Gestamp shrinks UK production footprint


LONDON — Spanish metal parts supplier Gestamp is closing two of its five plants in the UK as slower vehicle sales impact its production in the country, the company said.

Gestamp closed its factory in Fareham, southern England, in early March and will shut its plant in Washington, near Sunderland, northeast England, in 2021, the company said. A third plant in Cannock, central England, is being replaced by a newer, nearby facility as part of Gestamp’s restructuring of its business in the country.

The company declined to say how many employees will be affected.

Gestamp’s Washington factory had 234 employees at the end of 2018, company filings show. The number of Gestamp employees in the UK had already dropped by 219 to 2,440 last year compared with 2018, Gestamp said.

“The UK auto industry has already been impacted quite severely in the last four years, even before COVID-19,” Gestamp Chairman Francisco Riberas told Automotive News Europe.

UK vehicle production has fallen by 24 percent between 2016 and 2019, a loss equivalent to more than 400,000 cars. The UK voted to leave the European Union trading bloc in 2016 and the resulting uncertainty over the country’s relationship with its biggest trading partner has affected investment in vehicle manufacturing.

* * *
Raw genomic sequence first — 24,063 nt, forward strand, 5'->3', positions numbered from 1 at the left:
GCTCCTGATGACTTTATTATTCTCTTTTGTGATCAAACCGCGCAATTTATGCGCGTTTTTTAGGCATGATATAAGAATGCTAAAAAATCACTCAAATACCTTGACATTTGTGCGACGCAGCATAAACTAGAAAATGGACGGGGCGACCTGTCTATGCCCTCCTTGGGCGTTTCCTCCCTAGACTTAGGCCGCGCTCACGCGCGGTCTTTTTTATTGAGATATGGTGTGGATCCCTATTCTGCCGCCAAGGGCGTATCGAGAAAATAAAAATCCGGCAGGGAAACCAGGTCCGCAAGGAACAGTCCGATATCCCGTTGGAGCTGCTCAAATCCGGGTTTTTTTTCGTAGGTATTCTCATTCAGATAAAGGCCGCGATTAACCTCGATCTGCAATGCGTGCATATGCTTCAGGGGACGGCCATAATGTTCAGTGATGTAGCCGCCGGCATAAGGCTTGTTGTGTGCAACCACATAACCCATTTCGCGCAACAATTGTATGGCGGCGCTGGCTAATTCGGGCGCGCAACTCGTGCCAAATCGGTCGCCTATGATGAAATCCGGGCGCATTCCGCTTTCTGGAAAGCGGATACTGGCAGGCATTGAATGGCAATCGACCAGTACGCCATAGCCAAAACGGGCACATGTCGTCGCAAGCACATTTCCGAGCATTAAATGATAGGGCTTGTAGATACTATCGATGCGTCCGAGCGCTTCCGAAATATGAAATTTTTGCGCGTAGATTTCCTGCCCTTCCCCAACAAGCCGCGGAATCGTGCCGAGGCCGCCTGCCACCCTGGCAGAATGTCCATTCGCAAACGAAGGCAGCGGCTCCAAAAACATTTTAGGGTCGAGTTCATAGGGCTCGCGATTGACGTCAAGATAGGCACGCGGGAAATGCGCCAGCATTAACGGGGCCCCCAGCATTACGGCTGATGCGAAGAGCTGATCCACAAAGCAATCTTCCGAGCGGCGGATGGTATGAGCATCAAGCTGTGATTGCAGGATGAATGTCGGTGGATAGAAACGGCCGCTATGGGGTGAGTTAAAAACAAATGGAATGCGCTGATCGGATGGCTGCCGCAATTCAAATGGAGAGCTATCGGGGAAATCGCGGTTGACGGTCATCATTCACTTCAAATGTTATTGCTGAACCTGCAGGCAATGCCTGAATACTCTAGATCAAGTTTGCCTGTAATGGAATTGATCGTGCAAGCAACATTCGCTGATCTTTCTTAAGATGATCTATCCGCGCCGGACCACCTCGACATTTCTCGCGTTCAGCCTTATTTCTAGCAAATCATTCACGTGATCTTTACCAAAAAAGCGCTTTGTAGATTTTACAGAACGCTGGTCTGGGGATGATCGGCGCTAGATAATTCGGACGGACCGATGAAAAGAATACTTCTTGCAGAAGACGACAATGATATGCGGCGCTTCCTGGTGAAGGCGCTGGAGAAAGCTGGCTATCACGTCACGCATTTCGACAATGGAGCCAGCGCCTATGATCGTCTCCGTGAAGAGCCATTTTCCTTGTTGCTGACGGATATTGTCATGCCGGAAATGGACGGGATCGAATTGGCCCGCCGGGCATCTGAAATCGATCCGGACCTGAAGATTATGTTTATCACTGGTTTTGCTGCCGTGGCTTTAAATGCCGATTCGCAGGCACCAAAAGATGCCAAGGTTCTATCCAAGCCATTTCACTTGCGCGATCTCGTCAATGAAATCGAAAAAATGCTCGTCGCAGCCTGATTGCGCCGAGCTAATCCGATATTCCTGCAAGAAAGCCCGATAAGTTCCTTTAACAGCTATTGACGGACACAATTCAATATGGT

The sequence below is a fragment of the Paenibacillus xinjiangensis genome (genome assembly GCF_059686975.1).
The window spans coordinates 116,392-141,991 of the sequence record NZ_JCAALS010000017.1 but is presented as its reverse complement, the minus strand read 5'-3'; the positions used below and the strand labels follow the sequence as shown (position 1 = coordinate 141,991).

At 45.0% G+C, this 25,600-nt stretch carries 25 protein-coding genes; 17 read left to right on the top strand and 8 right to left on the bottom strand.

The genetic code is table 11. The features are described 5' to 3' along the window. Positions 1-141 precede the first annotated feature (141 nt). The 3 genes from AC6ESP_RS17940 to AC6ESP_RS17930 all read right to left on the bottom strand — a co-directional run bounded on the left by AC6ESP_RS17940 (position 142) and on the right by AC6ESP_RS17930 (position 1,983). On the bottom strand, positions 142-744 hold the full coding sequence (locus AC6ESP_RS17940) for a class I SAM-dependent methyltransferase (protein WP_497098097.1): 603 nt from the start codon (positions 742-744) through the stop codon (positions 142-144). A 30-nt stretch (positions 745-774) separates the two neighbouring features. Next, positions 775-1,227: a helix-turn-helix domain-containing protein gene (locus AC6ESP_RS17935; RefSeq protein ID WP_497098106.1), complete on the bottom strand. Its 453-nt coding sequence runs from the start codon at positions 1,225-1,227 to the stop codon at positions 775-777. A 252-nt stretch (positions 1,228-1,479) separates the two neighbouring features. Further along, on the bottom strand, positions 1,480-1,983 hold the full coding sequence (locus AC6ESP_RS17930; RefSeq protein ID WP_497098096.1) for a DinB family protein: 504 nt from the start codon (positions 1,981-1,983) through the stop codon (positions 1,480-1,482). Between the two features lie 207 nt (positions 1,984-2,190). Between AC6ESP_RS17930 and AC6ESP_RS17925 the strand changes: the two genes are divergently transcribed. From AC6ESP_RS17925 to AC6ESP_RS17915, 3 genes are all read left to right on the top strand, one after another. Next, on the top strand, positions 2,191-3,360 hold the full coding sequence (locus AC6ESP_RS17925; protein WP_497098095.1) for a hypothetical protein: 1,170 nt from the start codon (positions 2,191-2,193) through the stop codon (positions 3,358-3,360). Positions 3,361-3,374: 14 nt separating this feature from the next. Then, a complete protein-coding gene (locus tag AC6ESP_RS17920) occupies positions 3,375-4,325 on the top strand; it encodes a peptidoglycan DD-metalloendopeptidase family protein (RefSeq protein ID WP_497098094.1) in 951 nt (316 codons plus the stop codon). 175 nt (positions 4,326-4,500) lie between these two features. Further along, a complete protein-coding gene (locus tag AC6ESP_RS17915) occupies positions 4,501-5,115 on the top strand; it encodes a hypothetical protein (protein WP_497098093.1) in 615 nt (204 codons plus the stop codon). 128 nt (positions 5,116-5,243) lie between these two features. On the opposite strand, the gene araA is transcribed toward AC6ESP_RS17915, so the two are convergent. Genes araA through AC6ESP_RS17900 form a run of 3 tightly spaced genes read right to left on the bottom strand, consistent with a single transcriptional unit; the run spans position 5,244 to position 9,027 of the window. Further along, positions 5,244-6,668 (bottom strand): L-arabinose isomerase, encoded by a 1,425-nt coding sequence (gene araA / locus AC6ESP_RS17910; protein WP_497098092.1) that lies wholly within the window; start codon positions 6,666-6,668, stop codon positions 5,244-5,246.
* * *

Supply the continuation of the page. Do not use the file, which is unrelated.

Honda will shut its Swindon plant next year, while Ford is closing an engine plant in Bridgend, Wales, this year.

The UK and EU are currently negotiating final trade terms ahead of the end of the Brexit transition period at the end of the year.

“We don’t see auto negotiation as being the most important or difficult part,” Riberas said. “Common sense says both parties would be interested in having a very good agreement with very low tariffs, but common sense is not always prevailing right now.”

In 2018 Gestamp invested 50 million pounds (56 million euros) in a new plant in Wolverhampton, near Birmingham, central England, to serve UK customers including Jaguar Land Rover, Nissan and Mini. Gestamp is in the process transitioning staff from its plant in Cannock to Wolverhampton.

“We have some smaller plants that we are consolidating into the big ones,” Riberas said.

The Wolverhampton plant will include a line making hot-stamped steel parts.

Gestamp also has plants in Newton Aycliffe, near Durham, northeast England, as well as Llanelli in South Wales.

Gestamp warned in an April 2020 financial filing that its Washington, plant could be closed “due to the cessation of one of its major projects with no replacement project currently confirmed to take its place.” Gestamp’s filing did not mention the customer. The plant supplies parts to Nissan in Sunderland as well as Mini in Oxford.

Gestamp trades under the name Gestamp Tallent in the UK. Tallent was a UK company bought by German steel group ThyssenKrupp and inherited by Gestamp when it took over ThyssenKrupp’s metal forming operations in 2011.

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